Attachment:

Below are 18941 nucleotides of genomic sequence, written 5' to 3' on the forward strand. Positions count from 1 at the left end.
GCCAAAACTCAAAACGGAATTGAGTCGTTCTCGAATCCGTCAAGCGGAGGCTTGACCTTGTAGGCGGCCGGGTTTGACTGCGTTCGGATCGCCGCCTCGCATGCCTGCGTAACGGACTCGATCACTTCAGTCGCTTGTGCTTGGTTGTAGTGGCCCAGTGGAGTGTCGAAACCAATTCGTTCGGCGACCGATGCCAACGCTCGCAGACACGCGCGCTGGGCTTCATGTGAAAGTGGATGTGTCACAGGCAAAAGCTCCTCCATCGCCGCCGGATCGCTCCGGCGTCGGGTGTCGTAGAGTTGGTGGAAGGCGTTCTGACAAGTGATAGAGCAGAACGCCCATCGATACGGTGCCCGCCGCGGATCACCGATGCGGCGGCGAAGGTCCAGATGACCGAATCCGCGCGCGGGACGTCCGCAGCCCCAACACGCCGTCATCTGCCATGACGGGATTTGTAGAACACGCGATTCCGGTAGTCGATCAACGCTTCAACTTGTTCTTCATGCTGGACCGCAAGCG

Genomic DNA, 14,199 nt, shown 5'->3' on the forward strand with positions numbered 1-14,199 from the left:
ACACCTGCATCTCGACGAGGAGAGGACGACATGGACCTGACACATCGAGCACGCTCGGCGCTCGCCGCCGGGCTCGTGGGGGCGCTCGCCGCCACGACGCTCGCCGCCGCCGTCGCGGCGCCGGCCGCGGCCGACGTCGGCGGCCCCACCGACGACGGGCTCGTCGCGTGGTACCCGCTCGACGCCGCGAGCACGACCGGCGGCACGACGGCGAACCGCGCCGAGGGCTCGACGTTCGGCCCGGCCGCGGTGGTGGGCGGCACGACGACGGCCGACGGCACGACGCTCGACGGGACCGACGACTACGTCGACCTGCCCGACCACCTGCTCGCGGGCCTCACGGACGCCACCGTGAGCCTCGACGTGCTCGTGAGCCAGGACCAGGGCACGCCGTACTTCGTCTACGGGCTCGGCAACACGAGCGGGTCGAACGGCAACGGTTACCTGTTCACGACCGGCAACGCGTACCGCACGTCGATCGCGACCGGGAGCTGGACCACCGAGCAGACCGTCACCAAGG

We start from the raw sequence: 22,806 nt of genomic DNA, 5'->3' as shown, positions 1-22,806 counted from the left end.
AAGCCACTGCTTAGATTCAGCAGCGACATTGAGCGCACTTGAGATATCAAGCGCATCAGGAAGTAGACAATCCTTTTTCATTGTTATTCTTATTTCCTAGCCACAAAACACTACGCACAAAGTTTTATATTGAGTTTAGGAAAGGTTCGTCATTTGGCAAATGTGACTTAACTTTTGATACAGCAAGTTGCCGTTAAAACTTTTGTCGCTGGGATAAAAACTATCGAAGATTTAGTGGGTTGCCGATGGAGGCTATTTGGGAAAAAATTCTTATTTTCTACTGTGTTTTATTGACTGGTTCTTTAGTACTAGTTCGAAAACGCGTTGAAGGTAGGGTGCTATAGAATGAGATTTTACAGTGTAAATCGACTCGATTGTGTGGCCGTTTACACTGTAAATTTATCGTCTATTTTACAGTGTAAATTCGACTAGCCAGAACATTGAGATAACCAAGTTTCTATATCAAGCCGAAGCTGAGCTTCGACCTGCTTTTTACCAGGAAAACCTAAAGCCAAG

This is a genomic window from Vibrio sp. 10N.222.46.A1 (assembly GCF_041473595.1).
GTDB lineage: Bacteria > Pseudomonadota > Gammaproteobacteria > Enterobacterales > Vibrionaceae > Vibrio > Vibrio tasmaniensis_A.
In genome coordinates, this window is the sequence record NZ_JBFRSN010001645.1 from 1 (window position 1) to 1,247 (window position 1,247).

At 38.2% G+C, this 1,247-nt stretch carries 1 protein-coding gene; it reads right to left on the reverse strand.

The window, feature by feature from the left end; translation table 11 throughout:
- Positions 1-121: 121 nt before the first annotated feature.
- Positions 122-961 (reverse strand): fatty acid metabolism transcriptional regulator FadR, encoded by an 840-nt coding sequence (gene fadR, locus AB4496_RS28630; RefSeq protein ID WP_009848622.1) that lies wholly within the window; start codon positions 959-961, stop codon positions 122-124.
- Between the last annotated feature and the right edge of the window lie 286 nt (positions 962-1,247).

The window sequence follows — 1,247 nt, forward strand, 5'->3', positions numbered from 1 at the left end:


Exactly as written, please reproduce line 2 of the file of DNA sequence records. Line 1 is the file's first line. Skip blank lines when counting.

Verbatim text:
GCCAAAACTCAAAACGGAATTGAGTCGTTCTCGAATCCGTCAAGCGGAGGCTTGACCTTGTAGGCGGCCGGGTTTGACTGCGTTCGGATCGCCGCCTCGCATGCCTGCGTAACGGACTCGATCACTTCAGTCGCTTGTGCTTGGTTGTAGTGGCCCAGTGGAGTGTCGAAACCAATTCGTTCGGCGACCGATGCCAACGCTCGCAGACACGCGCGCTGGGCTTCATGTGAAAGTGGATGTGTCACAGGCAAAAGCTCCTCCATCGCCGCCGGATCGCTCCGGCGTCGGGTGTCGTAGAGTTGGTGGAAGGCGTTCTGACAAGTGATAGAGCAGAACGCCCATCGATACGGTGCCCGCCGCGGATCACCGATGCGGCGGCGAAGGTCCAGATGACCGAATCCGCGCGCGGGACGTCCGCAGCCCCAACACGCCGTCATCTGCCATGACGGGATTTGTAGAACACGCGATTCCGGTAGTCGATCAACGCTTCAACTTGTTCTTCATGCTGGACCGCAAGCG